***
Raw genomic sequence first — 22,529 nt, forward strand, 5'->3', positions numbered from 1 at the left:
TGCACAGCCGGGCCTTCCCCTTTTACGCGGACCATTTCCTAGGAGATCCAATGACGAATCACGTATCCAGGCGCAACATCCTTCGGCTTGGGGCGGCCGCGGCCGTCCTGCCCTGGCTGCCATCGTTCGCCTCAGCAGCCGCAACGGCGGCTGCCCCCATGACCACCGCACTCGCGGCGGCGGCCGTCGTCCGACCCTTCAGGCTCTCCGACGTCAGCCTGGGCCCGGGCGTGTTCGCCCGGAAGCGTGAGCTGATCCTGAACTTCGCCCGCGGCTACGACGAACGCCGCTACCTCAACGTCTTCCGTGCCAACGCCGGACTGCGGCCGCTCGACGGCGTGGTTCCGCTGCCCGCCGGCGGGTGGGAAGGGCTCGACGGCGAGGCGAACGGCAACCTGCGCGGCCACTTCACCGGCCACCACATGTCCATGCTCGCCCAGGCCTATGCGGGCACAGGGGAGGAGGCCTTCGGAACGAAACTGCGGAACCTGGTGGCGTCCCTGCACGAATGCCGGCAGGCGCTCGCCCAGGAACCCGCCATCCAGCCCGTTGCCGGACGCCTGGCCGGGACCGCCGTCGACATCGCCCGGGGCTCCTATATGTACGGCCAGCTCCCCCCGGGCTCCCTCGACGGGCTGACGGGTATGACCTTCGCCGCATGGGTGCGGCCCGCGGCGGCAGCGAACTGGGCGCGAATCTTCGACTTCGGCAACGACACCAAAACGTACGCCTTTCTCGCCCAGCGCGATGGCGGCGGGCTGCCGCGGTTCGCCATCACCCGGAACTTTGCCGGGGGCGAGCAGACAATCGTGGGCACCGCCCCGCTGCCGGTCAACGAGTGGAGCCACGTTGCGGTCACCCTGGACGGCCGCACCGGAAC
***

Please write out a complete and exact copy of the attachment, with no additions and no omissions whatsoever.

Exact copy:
Raw genomic sequence first — 22,529 nt, forward strand, 5'->3', positions numbered from 1 at the left:
TGCACAGCCGGGCCTTCCCCTTTTACGCGGACCATTTCCTAGGAGATCCAATGACGAATCACGTATCCAGGCGCAACATCCTTCGGCTTGGGGCGGCCGCGGCCGTCCTGCCCTGGCTGCCATCGTTCGCCTCAGCAGCCGCAACGGCGGCTGCCCCCATGACCACCGCACTCGCGGCGGCGGCCGTCGTCCGACCCTTCAGGCTCTCCGACGTCAGCCTGGGCCCGGGCGTGTTCGCCCGGAAGCGTGAGCTGATCCTGAACTTCGCCCGCGGCTACGACGAACGCCGCTACCTCAACGTCTTCCGTGCCAACGCCGGACTGCGGCCGCTCGACGGCGTGGTTCCGCTGCCCGCCGGCGGGTGGGAAGGGCTCGACGGCGAGGCGAACGGCAACCTGCGCGGCCACTTCACCGGCCACCACATGTCCATGCTCGCCCAGGCCTATGCGGGCACAGGGGAGGAGGCCTTCGGAACGAAACTGCGGAACCTGGTGGCGTCCCTGCACGAATGCCGGCAGGCGCTCGCCCAGGAACCCGCCATCCAGCCCGTTGCCGGACGCCTGGCCGGGACCGCCGTCGACATCGCCCGGGGCTCCTATATGTACGGCCAGCTCCCCCCGGGCTCCCTCGACGGGCTGACGGGTATGACCTTCGCCGCATGGGTGCGGCCCGCGGCGGCAGCGAACTGGGCGCGAATCTTCGACTTCGGCAACGACACCAAAACGTACGCCTTTCTCGCCCAGCGCGATGGCGGCGGGCTGCCGCGGTTCGCCATCACCCGGAACTTTGCCGGGGGCGAGCAGACAATCGTGGGCACCGCCCCGCTGCCGGTCAACGAGTGGAGCCACGTTGCGGTCACCCTGGACGGCCGCACCGGAAC